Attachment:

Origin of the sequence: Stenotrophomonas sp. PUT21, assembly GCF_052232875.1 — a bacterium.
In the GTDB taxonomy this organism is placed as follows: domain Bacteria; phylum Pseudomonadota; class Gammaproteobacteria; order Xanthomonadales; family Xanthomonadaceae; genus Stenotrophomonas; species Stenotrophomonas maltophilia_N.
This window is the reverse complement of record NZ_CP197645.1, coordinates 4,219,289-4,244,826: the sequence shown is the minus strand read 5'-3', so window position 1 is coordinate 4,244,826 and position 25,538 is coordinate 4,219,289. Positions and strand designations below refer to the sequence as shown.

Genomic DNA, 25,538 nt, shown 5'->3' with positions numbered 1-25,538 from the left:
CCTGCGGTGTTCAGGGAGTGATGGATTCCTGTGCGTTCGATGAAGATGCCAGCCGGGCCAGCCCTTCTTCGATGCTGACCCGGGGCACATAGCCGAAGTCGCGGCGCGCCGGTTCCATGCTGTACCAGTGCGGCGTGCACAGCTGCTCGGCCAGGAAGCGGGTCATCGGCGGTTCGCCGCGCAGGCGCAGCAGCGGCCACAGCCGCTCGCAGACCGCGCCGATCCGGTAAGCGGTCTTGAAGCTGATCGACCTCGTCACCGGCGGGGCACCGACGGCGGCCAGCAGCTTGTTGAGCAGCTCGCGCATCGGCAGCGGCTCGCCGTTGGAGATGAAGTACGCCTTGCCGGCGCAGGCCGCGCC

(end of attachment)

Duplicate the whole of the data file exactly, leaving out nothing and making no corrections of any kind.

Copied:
Origin of the sequence: Stenotrophomonas sp. PUT21, assembly GCF_052232875.1 — a bacterium.
In the GTDB taxonomy this organism is placed as follows: domain Bacteria; phylum Pseudomonadota; class Gammaproteobacteria; order Xanthomonadales; family Xanthomonadaceae; genus Stenotrophomonas; species Stenotrophomonas maltophilia_N.
This window is the reverse complement of record NZ_CP197645.1, coordinates 4,219,289-4,244,826: the sequence shown is the minus strand read 5'-3', so window position 1 is coordinate 4,244,826 and position 25,538 is coordinate 4,219,289. Positions and strand designations below refer to the sequence as shown.

Genomic DNA, 25,538 nt, shown 5'->3' with positions numbered 1-25,538 from the left:
CCTGCGGTGTTCAGGGAGTGATGGATTCCTGTGCGTTCGATGAAGATGCCAGCCGGGCCAGCCCTTCTTCGATGCTGACCCGGGGCACATAGCCGAAGTCGCGGCGCGCCGGTTCCATGCTGTACCAGTGCGGCGTGCACAGCTGCTCGGCCAGGAAGCGGGTCATCGGCGGTTCGCCGCGCAGGCGCAGCAGCGGCCACAGCCGCTCGCAGACCGCGCCGATCCGGTAAGCGGTCTTGAAGCTGATCGACCTCGTCACCGGCGGGGCACCGACGGCGGCCAGCAGCTTGTTGAGCAGCTCGCGCATCGGCAGCGGCTCGCCGTTGGAGATGAAGTACGCCTTGCCGGCGCAGGCCGCGCC